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The Road To Avengers: Infinity War – Spider-Man: Homecoming

If you're nothing without the suit, you shouldn't have it

In this weekly series, we chronicle the long road undertaken by the Marvel Cinematic Universe movies to arrive at Avengers: Infinity War. We introspect and discuss the movies from a critical and commercial standpoint while also considering the development efforts that went behind them. These articles may be occasionally sprinkled with spoilers so please make sure to skip the relevant sections when reading.

This post is about the 2017 movie Spider-Man: Homecoming, the sixteenth chapter in the Marvel Cinematic Universe. To check out other entries in our Road to Infinity War series, click here.

Apparently hacks can, in the rarest of occasions, turn out to be a good thing. Back when Sony Pictures Entertainment got hacked resulting in thousands of emails and other documents being released on the web, a bunch of email exchanges between Sony chief Amy Pascal and Marvel Studios President Kevin Feige caught the attention of fans. The emails in question strongly hinted at Sony considering the option of sharing or licensing out its Spider-Man rights to Marvel (which had originally licensed it to Sony to begin with) and sparked both, immense hope over the future of the wall-crawler as well as furor over some ridiculous proposals by Sony which stretched as far as making a Spider-Man movie uniting Andrew Garfield’s and Tobey Maguire’s iterations of the web-slinger. Like seriously? Of course the studio would later on relent and agree to share the character with the MCU in a fairly complicated but eventually fruitful deal but who’s to say their final decision wasn’t influenced in the slightest by the tremendous fan-chatter that knowledge of these talks ignited to begin with.

The result then was a deal which, if you ignore the nitty-gritties aside, meant that Spider-Man would finally get to share screen space with the other Avengers. Wasting no time whatsoever, Marvel Studios went to Plan B and began working on the version of Captain America: Civil War that had Spidey written into it. A nationwide hunt commenced in which over 1500 actors auditioned or were considered in some capacity for the role of the masked web-slinger. The final choice boiled down to Asa Butterfield and Tom Holland until both studios eventually agreed on Holland being the right choice for the role after examining and re-examining audition footage of his chemistry with both Robert Downey Jr. and Chris Evans. That Holland had athletic capabilities akin to a professional gymnast was a revelation in hindsight that only helped Marvel sell him as the Ultimate Spider-Man.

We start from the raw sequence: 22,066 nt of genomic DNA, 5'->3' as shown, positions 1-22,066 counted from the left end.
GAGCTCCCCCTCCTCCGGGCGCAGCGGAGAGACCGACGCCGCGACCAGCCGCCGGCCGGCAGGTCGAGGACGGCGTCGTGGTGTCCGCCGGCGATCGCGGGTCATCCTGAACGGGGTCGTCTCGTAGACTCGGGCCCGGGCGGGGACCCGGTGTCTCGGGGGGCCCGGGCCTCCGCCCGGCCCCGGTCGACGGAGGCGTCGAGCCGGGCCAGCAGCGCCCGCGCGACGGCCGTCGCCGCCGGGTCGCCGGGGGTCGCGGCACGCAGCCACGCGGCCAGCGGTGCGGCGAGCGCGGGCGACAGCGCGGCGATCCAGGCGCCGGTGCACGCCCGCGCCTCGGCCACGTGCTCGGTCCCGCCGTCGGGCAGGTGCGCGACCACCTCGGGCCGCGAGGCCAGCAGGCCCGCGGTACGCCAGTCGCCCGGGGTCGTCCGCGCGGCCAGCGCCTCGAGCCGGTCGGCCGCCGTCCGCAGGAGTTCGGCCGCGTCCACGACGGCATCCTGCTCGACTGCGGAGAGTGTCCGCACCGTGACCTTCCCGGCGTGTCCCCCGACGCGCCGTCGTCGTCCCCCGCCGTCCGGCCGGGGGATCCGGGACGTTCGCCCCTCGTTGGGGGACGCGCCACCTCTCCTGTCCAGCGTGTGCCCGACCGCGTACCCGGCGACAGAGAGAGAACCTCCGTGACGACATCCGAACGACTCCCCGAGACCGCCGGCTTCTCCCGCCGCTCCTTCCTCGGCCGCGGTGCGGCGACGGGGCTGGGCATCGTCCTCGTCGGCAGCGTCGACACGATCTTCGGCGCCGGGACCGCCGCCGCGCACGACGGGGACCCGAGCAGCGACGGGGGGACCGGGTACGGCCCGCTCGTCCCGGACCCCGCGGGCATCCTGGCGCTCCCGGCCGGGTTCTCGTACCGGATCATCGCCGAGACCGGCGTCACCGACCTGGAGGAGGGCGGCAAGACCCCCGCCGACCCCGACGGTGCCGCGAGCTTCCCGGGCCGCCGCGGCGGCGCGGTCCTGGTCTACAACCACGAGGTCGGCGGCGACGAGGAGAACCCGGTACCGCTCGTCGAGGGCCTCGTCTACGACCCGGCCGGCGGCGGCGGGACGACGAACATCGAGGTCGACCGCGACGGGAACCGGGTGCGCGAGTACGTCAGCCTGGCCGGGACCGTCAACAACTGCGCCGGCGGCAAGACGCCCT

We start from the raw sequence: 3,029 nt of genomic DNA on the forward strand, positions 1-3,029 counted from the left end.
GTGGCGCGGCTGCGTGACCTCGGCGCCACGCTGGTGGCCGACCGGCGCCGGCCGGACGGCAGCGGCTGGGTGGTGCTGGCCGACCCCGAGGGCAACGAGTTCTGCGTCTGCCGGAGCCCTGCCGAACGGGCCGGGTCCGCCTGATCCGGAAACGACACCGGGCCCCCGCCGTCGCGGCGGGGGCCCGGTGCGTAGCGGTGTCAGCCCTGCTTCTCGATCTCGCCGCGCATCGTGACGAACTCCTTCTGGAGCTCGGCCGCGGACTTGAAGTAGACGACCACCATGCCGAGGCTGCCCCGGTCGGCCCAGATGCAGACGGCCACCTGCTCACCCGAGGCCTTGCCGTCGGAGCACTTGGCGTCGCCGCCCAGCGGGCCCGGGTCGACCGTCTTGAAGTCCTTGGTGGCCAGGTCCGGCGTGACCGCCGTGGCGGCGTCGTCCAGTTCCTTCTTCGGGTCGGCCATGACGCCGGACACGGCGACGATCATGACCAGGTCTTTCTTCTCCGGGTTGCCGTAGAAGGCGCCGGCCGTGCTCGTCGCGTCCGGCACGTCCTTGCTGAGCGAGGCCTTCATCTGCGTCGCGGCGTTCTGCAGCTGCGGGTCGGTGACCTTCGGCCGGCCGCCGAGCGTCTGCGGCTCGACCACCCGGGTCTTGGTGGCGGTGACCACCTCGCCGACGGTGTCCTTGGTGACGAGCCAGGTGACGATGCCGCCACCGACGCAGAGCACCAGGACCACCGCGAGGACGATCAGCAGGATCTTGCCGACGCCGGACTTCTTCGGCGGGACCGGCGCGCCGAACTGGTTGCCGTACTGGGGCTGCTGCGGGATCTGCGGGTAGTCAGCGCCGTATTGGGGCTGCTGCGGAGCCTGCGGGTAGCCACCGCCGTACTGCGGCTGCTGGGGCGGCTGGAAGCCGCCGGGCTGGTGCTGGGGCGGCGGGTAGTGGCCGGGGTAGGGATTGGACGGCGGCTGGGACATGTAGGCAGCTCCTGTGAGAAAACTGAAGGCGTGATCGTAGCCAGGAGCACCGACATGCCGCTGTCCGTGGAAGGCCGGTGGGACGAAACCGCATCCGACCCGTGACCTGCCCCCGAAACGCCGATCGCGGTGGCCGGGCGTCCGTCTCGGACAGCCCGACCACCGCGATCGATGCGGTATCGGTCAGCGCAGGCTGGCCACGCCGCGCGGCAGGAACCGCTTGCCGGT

Of course Civil War was only a starter, a tease if you will of what we could expect from our friendly neighborhood kid. The real deal was his solo movie Spider-Man: Homecoming. Set in the aftermath of the events of Civil WarHomecoming would see Peter Parker return to his grounded uninteresting high-school life after having fought side-by-side with and against the Avengers. With two incarnations of the character already having been done, and both being memorable enough to garner their own fan-base, it was increasingly difficult for Marvel to pull off a Spider-Man movie and yet make it stand out as a unique interpretation. They thus resorted to breaking many stereotypes that came to be associated with the character by virtue of the movies. That meant doing away with the origin story and Uncle Ben, shunning an old-grandma Aunt May in favor of a more younger one closer in age to Parker’s mother, upgrading the costume from a handmade one to a Stark-made AI-assisted suit, sidestepping both Mary Jane Watson and Gwen Stacy as love interests in favor of the unexplored Liz, introducing a wide-variety of youthful characters from Ned and Michelle to Flash Thompson and lastly but most importantly, presenting Peter Parker as he truly was in the comics – a high-school student.

This last aspect is something a few people took an issue with but it’s vital to the character’s origins. You see, one of the aspects that differentiate Parker from his contemporary superheroes is his high-school lineage. To that end, Marvel cast age-appropriate 19-year old Tom Holland in the role who looks pretty much like a sophomore kid. This Parker then is not your brooding, serious chap burdened by the weight of managing his dual identity and the overbearing guilt of being responsible for the loss of his Uncle. This is a young Parker who’s already gone over that phase in the 6-8 months he’s been operating as Spidey and who now has much more elementary and mundane problems to balance like juggling heroics with homework. In that sense, this incarnation of Spider-Man comes across as a lot more relatable. A brilliant montage set to Ramones’ Blitzkrieg Bob (a song I just couldn’t get out of my head after watching the movie) shows how Spidey goes about his day-to-day routine, handling small-time crooks and crimes like catching petty thieves stealing bicycles, helping an old granny with directions (who most would expect Aunt May to actually be) and having plenty of misadventures along the way like falling, bumping into stuff or accidentally apprehending the wrong people. It sells you completely to the idea of who Spidey is and that 2-minute montage is evidence enough of why Sony did the right thing by teaming up with Marvel: They know their stuff.